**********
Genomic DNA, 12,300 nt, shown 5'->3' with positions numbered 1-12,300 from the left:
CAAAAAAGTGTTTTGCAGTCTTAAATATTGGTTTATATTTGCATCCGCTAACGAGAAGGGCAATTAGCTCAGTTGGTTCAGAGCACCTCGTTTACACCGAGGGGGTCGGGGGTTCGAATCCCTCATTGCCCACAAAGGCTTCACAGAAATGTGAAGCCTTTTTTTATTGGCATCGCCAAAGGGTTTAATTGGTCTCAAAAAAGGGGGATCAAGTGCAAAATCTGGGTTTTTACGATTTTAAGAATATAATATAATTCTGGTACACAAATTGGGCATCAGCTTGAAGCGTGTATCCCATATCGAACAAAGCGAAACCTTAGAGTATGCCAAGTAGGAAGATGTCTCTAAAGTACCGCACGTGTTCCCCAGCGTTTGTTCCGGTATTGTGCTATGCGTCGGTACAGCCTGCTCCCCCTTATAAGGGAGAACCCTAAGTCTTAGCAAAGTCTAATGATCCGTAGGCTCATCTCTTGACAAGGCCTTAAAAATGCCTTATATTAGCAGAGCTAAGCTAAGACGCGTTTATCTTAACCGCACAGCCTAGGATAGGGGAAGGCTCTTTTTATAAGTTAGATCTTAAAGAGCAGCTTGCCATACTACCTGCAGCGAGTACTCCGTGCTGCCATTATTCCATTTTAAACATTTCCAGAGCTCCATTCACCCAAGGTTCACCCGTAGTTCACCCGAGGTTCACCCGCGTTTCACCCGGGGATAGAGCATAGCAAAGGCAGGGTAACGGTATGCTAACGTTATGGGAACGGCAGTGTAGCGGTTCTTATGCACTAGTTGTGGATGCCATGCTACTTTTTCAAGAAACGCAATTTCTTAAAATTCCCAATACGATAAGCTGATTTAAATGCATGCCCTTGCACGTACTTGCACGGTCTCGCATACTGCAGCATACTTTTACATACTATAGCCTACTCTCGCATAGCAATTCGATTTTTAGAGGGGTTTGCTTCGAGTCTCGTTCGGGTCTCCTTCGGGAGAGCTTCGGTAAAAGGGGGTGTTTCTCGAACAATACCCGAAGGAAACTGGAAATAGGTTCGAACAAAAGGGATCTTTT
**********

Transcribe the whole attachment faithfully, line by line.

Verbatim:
Genomic DNA, 12,300 nt, shown 5'->3' with positions numbered 1-12,300 from the left:
CAAAAAAGTGTTTTGCAGTCTTAAATATTGGTTTATATTTGCATCCGCTAACGAGAAGGGCAATTAGCTCAGTTGGTTCAGAGCACCTCGTTTACACCGAGGGGGTCGGGGGTTCGAATCCCTCATTGCCCACAAAGGCTTCACAGAAATGTGAAGCCTTTTTTTATTGGCATCGCCAAAGGGTTTAATTGGTCTCAAAAAAGGGGGATCAAGTGCAAAATCTGGGTTTTTACGATTTTAAGAATATAATATAATTCTGGTACACAAATTGGGCATCAGCTTGAAGCGTGTATCCCATATCGAACAAAGCGAAACCTTAGAGTATGCCAAGTAGGAAGATGTCTCTAAAGTACCGCACGTGTTCCCCAGCGTTTGTTCCGGTATTGTGCTATGCGTCGGTACAGCCTGCTCCCCCTTATAAGGGAGAACCCTAAGTCTTAGCAAAGTCTAATGATCCGTAGGCTCATCTCTTGACAAGGCCTTAAAAATGCCTTATATTAGCAGAGCTAAGCTAAGACGCGTTTATCTTAACCGCACAGCCTAGGATAGGGGAAGGCTCTTTTTATAAGTTAGATCTTAAAGAGCAGCTTGCCATACTACCTGCAGCGAGTACTCCGTGCTGCCATTATTCCATTTTAAACATTTCCAGAGCTCCATTCACCCAAGGTTCACCCGTAGTTCACCCGAGGTTCACCCGCGTTTCACCCGGGGATAGAGCATAGCAAAGGCAGGGTAACGGTATGCTAACGTTATGGGAACGGCAGTGTAGCGGTTCTTATGCACTAGTTGTGGATGCCATGCTACTTTTTCAAGAAACGCAATTTCTTAAAATTCCCAATACGATAAGCTGATTTAAATGCATGCCCTTGCACGTACTTGCACGGTCTCGCATACTGCAGCATACTTTTACATACTATAGCCTACTCTCGCATAGCAATTCGATTTTTAGAGGGGTTTGCTTCGAGTCTCGTTCGGGTCTCCTTCGGGAGAGCTTCGGTAAAAGGGGGTGTTTCTCGAACAATACCCGAAGGAAACTGGAAATAGGTTCGAACAAAAGGGATCTTTT